France, 2012

Trip one, four weeks in May & June

Day 1 & 2, May 10th – 11th

We took the 12:05 P & O ferry from Dover to Calais after a windy and damp morning.

This is our first full trip in our brand new Auto-Trail Delaware.

The forecast was for rain and strong winds in the channel, 24mph, gusting to 38mph. I started to think that we should have booked the tunnel instead. Despite my fears the crossing was very smooth and the rain had disappeared.

The drive, on both sides of the channel was smooth and uninterrupted, and we made good time to our first overnight spot at Le Mailleraye-sur-Seine. As we drove into the town there was bunting stretched high across the road which should have alerted us to a problem. Sure enough the main street was filled with a fairground and a diversion round to the aire just took us to more fairground rides and caravans. The aire was jam packed with the show men’s vans and trailers and it was quite obvious that we weren’t going to be spending the night in our favourite spot. Bugger!

Revert to Plan B. Except that we hadn’t made a Plan B. A quick look at the campsite guides found a site near Caudebec, Barre-y-Va, (GPS  N49°31’17.83” E0°42’07.77”) which sounded OK. We retreated back over the Pont de Brotonne and followed the road beside the river to the site just west of Coudebec. There were four pitches for camping cars on hardstandings near the entrance and with good views of the river and the Pont in the distance. The only fly in the ointment was that the road ran between the site and the river and was just feet away over the hedge. The traffic reduced during the evening and it was fairly quiet during the night but got really busy early in the morning. Had it not been for the busy road we might have stopped for a further night but we decided to head south towards the Loire.

The town of Gacé sounded interesting and there is an aire right in the centre beside the chateau (GPS N48°47’44.76” E0°17’45.88”). We arrived in time for lunch and although the signs said that parking for camping cars was authorised from 17:00 to 10:00 we joined another British van and straddled half a dozen parking places. After lunch and coffee we strolled around the very pleasant little town. The chateau is certainly impressive and the whole area is quite smart and well looked after.

Gace, Aire de camping-car

Gace, Aire de camping-car

Day 3

DSC_0015

The bells

We spent a quiet night despite being in the centre of town. Fortunately the bells on the clock tower were silenced at night although they made a very pleasant sound during the day. There was a bit of traffic noise as people started their day but little to disturb the peace. The front of the chateau was lit up by the sun and the main part of the car park in front was closed off by barriers. It was soon obvious why as a stream of Lotus cars started to arrive. All were pristine and polished to within an inch of their lives. There was one lonely Alfa and several Caterhams. A small table was set up and croissants were eaten as the owners chatted and compared notes in the morning sun. After a while engines were started and they all drove off in convoy for a ‘jolly’ through the countryside.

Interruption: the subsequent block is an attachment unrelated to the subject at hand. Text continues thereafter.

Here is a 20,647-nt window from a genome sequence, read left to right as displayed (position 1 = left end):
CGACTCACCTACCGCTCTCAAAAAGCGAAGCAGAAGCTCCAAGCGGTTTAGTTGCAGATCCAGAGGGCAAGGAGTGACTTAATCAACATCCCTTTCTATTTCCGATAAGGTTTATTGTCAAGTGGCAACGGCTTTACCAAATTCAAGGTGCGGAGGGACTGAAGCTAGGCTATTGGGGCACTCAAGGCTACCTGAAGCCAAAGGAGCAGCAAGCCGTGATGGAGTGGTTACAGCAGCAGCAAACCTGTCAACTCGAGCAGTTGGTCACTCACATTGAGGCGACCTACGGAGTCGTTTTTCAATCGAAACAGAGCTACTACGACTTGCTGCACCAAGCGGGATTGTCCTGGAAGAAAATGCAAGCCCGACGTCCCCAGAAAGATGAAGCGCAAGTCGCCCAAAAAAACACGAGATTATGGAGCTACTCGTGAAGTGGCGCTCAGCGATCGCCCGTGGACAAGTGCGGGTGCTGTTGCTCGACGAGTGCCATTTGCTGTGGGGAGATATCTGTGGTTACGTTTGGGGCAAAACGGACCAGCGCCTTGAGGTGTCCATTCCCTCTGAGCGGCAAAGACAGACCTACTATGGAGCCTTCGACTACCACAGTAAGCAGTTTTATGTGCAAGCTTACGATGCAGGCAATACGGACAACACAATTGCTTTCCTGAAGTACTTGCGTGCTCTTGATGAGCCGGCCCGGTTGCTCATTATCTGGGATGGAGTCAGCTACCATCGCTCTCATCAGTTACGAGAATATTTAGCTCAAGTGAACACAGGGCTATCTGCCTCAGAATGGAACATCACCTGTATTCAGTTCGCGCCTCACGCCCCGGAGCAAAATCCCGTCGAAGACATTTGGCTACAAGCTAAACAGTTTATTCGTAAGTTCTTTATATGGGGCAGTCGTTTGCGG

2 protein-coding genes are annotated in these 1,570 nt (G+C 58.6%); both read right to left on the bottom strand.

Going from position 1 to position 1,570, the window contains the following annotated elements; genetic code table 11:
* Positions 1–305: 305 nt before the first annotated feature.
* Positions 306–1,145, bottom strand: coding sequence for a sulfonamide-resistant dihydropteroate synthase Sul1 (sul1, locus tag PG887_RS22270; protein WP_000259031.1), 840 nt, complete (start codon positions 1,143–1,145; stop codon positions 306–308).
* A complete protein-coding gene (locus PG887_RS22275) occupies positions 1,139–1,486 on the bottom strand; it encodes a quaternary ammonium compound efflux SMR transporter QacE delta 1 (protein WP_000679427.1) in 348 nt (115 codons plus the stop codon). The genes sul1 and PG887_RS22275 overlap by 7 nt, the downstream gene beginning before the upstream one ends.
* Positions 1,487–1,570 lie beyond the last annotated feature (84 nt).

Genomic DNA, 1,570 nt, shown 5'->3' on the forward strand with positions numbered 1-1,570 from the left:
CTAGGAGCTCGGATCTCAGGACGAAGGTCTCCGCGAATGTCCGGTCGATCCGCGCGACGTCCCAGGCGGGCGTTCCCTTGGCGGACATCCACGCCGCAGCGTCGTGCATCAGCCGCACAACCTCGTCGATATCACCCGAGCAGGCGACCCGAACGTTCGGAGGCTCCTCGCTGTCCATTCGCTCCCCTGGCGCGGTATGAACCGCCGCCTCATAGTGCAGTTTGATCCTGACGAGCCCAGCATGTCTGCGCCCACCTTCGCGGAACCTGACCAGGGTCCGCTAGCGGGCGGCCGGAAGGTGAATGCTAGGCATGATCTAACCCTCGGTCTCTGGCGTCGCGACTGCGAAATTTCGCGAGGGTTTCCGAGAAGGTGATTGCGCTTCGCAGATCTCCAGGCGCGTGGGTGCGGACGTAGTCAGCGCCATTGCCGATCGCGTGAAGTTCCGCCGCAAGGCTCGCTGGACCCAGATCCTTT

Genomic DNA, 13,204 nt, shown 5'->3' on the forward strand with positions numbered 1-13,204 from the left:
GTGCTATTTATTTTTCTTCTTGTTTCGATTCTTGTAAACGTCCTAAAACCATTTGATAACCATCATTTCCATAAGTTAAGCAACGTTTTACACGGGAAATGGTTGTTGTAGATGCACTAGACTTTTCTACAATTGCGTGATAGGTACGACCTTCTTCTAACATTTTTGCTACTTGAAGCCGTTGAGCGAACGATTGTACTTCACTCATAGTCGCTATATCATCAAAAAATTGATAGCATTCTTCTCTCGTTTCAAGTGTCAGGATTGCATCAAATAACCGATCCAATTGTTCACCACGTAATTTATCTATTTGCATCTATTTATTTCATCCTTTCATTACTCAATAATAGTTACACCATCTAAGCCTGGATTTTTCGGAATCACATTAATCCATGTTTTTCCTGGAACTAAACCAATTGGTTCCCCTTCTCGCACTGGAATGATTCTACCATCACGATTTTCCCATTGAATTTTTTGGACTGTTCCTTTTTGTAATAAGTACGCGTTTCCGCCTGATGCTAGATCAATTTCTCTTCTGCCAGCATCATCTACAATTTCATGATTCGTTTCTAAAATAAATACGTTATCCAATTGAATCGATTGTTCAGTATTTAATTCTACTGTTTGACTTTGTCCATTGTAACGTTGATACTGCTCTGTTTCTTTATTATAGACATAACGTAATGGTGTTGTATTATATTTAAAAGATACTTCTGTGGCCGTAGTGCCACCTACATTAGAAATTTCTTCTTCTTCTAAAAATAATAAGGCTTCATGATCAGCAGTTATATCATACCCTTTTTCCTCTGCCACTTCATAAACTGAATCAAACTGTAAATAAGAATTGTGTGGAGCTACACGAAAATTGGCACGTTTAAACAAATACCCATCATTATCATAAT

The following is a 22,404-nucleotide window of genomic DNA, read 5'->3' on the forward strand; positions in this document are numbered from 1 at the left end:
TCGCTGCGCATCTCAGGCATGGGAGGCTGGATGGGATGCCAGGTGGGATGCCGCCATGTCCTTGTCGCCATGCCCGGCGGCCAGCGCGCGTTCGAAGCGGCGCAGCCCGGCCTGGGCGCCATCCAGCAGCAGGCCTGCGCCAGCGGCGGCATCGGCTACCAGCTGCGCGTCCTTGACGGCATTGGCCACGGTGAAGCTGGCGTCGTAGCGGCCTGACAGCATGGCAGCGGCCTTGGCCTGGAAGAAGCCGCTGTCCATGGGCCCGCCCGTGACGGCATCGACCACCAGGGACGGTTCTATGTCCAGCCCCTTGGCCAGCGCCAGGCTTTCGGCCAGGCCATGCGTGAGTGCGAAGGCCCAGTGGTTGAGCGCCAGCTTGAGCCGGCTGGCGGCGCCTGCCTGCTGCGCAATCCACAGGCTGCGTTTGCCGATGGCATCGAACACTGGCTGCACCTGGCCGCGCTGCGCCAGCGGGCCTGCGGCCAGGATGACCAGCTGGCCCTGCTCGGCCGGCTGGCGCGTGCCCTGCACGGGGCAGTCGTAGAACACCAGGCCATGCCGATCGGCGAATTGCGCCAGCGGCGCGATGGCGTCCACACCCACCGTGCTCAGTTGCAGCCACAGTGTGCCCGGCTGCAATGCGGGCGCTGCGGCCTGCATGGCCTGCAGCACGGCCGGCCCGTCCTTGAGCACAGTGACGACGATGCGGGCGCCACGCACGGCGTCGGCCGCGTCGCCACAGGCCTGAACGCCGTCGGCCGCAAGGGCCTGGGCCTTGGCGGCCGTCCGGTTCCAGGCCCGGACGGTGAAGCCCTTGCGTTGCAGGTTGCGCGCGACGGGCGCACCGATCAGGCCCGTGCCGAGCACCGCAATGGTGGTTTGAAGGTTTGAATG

The local Lotus car club

The local Lotus car club

For us it was also croissants from the boulangerie just across the road then we were on our way south. We are heading for the Loire and our friends, Stu &Syb at Le Chant d’Oiseau.

Not only did we receive our usual warm welcome when we arrived at Le Chant but the sun shone for the whole day.

Le Chant d’Oiseau

Possibly our favourite site. (GPS N47°25’50.22” E0°02’20.79’ www.loire-gites.com )

We have been to Le Chant several times before and always enjoy the peace and quiet and laid back lifestyle there. Le Chant d’Oiseau means “the song of the birds” and that is just about all one hears there, set in unspoilt countryside of forests and fields above the valley of the River Loire.

Lots to talk about with Stu & Syb, so after supper on Saturday they came over and shared some wine and beer with us.

Sunday and Monday were just spent sitting in the sun reading and generally chilling out, the usual mode of life here. It is just so peaceful, no traffic noise and just an occasional aircraft. The noisiest things are the birds, followed by the sound of the wind in the trees. Perfect!

Chilling out at Le Chant

Chilling out at Le Chant

We did watch the Spanish Grand Prix on Sunday which was won by Pastor Maldonado for Williams. A very popular victory to add to Sir Frank’s seventieth birthday celebrations.